Since the end of the war, President Johnson issued several proclamations of varying affect, to pardon former Confederate sympathizers, soldiers, officers, and government officials. Even President Abraham Lincoln issued a proclamation of amnesty during the war that proved quite lenient except towards six categories of Confederates, but even they were still eligible to apply for an individual pardon. Though every one of these proclamations peeled back the number of Southerners facing punishment, they had yet to reach the officials at the top. With Breckinridge acting as the Confederate Secretary of War in 1865, he was excluded from any of the previous amnesty proclamations. Even with these restrictions, a delegation of the Kentucky General Assembly and the Lieutenant Governor signed a petition to President Andrew Johnson asking for his pardon. They implored, “In this hour of triumph, does not wisdom, and magnanimity require us to be gracious and merciful to a conquered foe? Will you not then, Sir, pardon John C. Breckinridge and restore him to his State?” Johnson never acted on the petition regarding his old colleague, but the sentiment remained two years later for the final amnesty proclamation.
Christmas Day 1868 resulted in one of the greatest holiday gifts ever conceived for those high-ranking Confederate officials under indictment for treason. President Andrew Johnson issued a proclamation of general amnesty, his fourth and final amnesty act as President of the United States. This amnesty expanded on his previous amnesty in July, which excluded men like Breckinridge and Jefferson Davis. For many citizens north and south, this amnesty proclamation was long awaited, and seen as a way to further reunite the two portions of the country and maybe smooth the process of Reconstruction. The proclamation stated:
"I, Andrew Johnson, President of the United States… do hereby proclaim and declare unconditionally…to every person who directly or indirectly participated in the late insurrection or rebellion, a full pardon and amnesty for the offence of treason against the United States, or of adhering to their enemies during the late civil war, with restoration of all rights, privileges, and immunities under the Constitution and the laws which have been made in pursuance thereof."
This proclamation lifted the possibility of prosecution and punishment for all former Confederate officials forever. Jonathon T. Dorris writes, “President Andrew Johnson’s universal amnesty…rescinded that indictment and placed Breckinridge’s offenses against the United States government in oblivion.” Now that Breckinridge had the legal security to return home, he began making plans to do so, but Breckinridge did not return to the United States until two and a half months following the proclamation, as the country’s reaction was not certain.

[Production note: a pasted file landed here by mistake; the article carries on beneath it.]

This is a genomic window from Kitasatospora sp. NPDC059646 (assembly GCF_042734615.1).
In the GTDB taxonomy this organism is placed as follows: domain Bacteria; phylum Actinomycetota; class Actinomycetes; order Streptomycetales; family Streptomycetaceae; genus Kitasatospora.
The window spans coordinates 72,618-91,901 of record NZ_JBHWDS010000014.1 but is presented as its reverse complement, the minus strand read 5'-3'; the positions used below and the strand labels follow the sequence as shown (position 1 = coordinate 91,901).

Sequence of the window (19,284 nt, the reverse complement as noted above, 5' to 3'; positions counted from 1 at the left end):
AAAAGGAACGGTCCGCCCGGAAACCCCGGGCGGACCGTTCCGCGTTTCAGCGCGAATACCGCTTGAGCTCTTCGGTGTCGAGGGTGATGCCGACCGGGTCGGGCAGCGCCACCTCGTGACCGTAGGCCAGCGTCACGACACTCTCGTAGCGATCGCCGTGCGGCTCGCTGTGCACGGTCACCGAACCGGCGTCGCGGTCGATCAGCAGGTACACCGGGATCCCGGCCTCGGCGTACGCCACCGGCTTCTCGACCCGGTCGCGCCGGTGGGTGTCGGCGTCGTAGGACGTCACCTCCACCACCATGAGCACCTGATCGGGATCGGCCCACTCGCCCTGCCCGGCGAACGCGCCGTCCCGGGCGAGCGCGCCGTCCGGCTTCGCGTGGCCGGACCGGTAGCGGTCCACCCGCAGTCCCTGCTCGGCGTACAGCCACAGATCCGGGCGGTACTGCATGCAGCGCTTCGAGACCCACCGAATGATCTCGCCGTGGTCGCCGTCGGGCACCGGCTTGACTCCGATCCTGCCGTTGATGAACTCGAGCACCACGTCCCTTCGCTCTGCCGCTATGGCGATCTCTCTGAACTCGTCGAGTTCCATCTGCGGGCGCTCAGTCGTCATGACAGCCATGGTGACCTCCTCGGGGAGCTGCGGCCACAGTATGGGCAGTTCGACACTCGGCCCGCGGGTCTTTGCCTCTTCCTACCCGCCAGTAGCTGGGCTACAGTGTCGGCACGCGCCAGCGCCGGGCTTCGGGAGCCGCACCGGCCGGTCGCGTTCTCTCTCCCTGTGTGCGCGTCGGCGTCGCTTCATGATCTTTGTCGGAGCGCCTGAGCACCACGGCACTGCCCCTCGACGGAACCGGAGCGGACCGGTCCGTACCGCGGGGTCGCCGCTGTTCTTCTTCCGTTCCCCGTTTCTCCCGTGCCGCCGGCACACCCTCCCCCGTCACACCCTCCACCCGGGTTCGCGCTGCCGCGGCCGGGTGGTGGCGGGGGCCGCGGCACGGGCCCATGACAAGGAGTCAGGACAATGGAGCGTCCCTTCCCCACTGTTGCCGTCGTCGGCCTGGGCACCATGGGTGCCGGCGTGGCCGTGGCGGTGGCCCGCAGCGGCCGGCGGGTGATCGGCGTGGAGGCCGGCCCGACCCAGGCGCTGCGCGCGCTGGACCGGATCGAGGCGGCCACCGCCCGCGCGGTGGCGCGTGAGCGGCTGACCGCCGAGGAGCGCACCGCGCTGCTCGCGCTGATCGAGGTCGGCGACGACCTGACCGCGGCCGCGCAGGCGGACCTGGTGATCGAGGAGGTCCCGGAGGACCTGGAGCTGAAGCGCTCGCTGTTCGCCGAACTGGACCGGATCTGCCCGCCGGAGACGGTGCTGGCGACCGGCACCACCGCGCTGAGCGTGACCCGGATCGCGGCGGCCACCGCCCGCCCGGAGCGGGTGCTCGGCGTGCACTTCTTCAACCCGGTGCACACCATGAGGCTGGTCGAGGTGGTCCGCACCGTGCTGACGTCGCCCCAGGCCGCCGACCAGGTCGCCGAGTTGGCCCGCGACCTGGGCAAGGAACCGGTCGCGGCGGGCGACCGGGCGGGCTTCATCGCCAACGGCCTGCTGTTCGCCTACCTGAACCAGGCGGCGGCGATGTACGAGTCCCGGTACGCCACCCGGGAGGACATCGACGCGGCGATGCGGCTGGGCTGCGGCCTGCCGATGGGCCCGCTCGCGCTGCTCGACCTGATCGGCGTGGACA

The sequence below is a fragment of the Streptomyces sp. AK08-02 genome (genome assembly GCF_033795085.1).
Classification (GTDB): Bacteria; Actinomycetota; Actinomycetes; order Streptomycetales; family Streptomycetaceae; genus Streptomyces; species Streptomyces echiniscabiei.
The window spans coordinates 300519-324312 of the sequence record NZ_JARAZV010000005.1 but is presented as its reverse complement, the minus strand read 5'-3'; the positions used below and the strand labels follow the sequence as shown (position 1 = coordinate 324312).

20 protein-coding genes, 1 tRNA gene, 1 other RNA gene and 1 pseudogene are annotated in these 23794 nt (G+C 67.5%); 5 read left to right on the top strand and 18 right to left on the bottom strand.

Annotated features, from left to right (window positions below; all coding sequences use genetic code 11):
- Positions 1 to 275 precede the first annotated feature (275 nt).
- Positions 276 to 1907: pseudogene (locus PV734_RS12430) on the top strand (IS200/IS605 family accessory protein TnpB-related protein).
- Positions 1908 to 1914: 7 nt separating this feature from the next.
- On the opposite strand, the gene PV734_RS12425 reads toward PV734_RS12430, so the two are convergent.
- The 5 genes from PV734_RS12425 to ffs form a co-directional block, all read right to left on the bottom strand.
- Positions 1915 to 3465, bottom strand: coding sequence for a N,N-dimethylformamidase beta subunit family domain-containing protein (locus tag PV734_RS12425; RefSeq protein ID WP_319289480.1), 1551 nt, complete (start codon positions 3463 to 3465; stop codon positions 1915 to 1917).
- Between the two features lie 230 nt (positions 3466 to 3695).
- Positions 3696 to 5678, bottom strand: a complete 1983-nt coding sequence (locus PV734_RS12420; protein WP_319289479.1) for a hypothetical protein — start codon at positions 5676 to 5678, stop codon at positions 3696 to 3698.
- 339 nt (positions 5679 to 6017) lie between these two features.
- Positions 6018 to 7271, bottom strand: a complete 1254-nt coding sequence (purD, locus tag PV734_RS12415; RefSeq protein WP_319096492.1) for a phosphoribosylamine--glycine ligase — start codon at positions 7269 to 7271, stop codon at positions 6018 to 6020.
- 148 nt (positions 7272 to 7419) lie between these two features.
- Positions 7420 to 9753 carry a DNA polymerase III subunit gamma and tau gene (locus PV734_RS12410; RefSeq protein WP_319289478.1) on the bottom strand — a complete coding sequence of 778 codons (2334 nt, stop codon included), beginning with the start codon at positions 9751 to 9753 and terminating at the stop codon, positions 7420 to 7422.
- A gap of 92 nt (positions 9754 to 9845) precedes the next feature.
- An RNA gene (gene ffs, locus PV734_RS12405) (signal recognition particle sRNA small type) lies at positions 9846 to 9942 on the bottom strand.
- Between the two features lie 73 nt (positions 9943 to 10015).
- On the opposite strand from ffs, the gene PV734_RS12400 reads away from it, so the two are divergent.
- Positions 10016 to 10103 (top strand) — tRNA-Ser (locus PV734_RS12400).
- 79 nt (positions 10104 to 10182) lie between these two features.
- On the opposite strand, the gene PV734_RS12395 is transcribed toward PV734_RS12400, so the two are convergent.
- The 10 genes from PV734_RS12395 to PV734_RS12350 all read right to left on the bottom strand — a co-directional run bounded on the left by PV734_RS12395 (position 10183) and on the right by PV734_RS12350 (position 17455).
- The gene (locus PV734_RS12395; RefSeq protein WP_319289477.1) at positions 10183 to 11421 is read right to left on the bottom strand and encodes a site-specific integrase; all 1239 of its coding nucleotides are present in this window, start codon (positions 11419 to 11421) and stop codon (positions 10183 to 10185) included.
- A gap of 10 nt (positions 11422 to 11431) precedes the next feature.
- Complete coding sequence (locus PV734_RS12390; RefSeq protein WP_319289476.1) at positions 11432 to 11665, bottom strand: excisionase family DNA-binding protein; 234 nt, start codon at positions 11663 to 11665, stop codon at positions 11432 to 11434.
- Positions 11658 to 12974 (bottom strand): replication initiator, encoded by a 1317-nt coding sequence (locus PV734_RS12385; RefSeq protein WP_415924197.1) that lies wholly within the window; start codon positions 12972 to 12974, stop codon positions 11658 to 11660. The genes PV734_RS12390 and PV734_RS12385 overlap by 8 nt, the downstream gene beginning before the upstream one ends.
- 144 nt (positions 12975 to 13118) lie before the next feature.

The Chicago Tribune reported on the Breckinridge saga in an expectant manner. Illinois provided one of the highest numbers of soldiers to the Union army in the Western Theater, and the Tribune earned a reputation for advocating for the abolition of slaves and Unionism. The paper’s editor in 1869, Horace White, was a well-known supporter of the abolition movement in Bleeding Kansas the previous decade. In that mini-civil war, White smuggled weapons and money to Kansas and John Brown’s sons. His position in the Tribune also brought him into frequent contact with Abraham Lincoln, who White considered a close, personal friend. Therefore, it is not surprising to find that The Chicago Tribune reported on the events of Breckinridge’s pardon and return in a negative manner.
White, like many Republicans, believed that Andrew Johnson was soft on former Confederates as the administration took steps toward pardoning high-level military officers and government officials in the post war years. He lamented the lack of Southern Union men in control of the former Confederate states and boldly charged Johnson with treason himself. Needless to say, White and his Tribune did not favor the “soft” Reconstruction policies of President Johnson, and instead favored the more strict policies set forth by the Radical Republican Congress. In a February 1868 article, 10 months before Johnson’s amnesty proclamation, he wrote, “It is needless to recount the history of Mr. Johnson’s treason; to show how traitors have taken front seats; how the true and faithful men of the South have been denied control of reconstruction; how the rich traitor has been favored, while the poor Unionist has stood out in the cold.”
When the contents of Johnson’s Christmas Day amnesty existed only as a rumor, the Tribune wasted not a moment to remind its readers of Breckinridge and his conduct the previous eight years. If Breckinridge gained a pardon, then there was the possibility that the influential Democrat might re-enter politics and stymie the work of the Radical Republicans. In a completely unrelated report covering former Georgia governor Howell Cobb’s anti-reconstruction and anti-Unionist speech, White added the story of an abusive husband writing to his wife in New York City. In the letter, the man says he forgives his wife for anything he may have done to upset her. White went on to say that the man must have been friends with “Breckinridge, the Kentucky traitor.” White also never missed an opportunity to not only antagonize Breckinridge, but also the publications that supported him. In the same article, White takes a shot at The Louisville Courier, a Kentucky newspaper that sympathized with Breckinridge and the South, and favored more lenient Reconstruction policies. He wrote mockingly, “The Louisville Courier is filled with humility, shame and indignation, at the conduct of a young Kentuckian, who, in a speech in that city, said he was ‘prouder in the thought that he is an American than in the thought that he is a Kentuckian.’ It cannot understand such a lack of state pride.”